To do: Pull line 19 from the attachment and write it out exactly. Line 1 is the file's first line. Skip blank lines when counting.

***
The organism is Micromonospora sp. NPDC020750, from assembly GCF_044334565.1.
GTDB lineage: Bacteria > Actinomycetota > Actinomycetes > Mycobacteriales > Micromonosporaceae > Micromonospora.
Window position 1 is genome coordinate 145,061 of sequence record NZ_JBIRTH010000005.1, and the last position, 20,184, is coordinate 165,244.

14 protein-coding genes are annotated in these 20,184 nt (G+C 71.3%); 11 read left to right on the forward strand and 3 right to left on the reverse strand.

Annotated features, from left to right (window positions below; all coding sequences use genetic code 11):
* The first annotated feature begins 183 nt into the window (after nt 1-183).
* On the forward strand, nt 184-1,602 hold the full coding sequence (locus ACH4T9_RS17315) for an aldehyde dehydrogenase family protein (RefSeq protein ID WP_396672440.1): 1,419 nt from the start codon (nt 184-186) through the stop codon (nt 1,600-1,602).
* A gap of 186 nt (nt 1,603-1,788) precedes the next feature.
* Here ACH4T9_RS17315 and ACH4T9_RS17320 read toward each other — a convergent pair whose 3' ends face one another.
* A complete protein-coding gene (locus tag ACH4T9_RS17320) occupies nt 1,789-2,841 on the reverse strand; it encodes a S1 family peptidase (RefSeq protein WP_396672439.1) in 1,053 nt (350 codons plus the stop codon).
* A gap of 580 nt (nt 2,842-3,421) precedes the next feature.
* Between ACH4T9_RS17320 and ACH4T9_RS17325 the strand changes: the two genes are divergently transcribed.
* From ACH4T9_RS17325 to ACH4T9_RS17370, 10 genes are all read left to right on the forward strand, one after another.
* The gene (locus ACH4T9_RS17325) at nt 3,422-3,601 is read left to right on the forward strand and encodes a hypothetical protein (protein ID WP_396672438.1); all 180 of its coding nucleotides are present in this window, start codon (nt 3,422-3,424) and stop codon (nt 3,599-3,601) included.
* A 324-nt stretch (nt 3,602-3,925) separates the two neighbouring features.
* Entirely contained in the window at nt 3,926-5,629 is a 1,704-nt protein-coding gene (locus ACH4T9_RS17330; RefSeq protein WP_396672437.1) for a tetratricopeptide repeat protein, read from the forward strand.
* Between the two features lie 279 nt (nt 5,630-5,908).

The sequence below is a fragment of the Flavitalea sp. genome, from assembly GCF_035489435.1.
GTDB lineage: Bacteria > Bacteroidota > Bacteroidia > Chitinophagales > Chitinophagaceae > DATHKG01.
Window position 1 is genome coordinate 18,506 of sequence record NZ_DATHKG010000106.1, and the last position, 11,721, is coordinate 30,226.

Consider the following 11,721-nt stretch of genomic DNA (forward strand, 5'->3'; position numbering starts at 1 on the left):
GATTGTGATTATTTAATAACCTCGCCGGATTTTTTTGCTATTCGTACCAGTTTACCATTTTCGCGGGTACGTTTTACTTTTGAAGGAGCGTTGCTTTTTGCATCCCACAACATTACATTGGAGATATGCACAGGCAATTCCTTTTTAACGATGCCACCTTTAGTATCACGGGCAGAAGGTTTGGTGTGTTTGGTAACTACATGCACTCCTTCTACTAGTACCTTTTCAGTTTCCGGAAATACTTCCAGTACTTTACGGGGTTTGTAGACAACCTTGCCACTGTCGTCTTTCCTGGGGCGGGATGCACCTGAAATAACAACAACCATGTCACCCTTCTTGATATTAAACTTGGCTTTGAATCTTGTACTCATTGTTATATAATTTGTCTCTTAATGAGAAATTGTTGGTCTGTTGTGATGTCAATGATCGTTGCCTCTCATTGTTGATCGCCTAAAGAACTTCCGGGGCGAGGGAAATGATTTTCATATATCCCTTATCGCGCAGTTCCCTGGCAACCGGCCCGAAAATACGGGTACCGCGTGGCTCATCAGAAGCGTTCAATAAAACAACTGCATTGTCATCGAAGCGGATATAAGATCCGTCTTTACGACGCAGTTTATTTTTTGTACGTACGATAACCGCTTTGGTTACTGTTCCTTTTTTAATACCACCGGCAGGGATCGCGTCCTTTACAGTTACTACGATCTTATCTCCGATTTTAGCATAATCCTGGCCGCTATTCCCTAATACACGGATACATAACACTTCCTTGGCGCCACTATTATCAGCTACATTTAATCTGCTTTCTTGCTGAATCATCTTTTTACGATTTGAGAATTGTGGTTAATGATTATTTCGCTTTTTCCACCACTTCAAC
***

GTDB lineage: Bacteria > Bacteroidota > Bacteroidia > Chitinophagales > Chitinophagaceae > DATHKG01.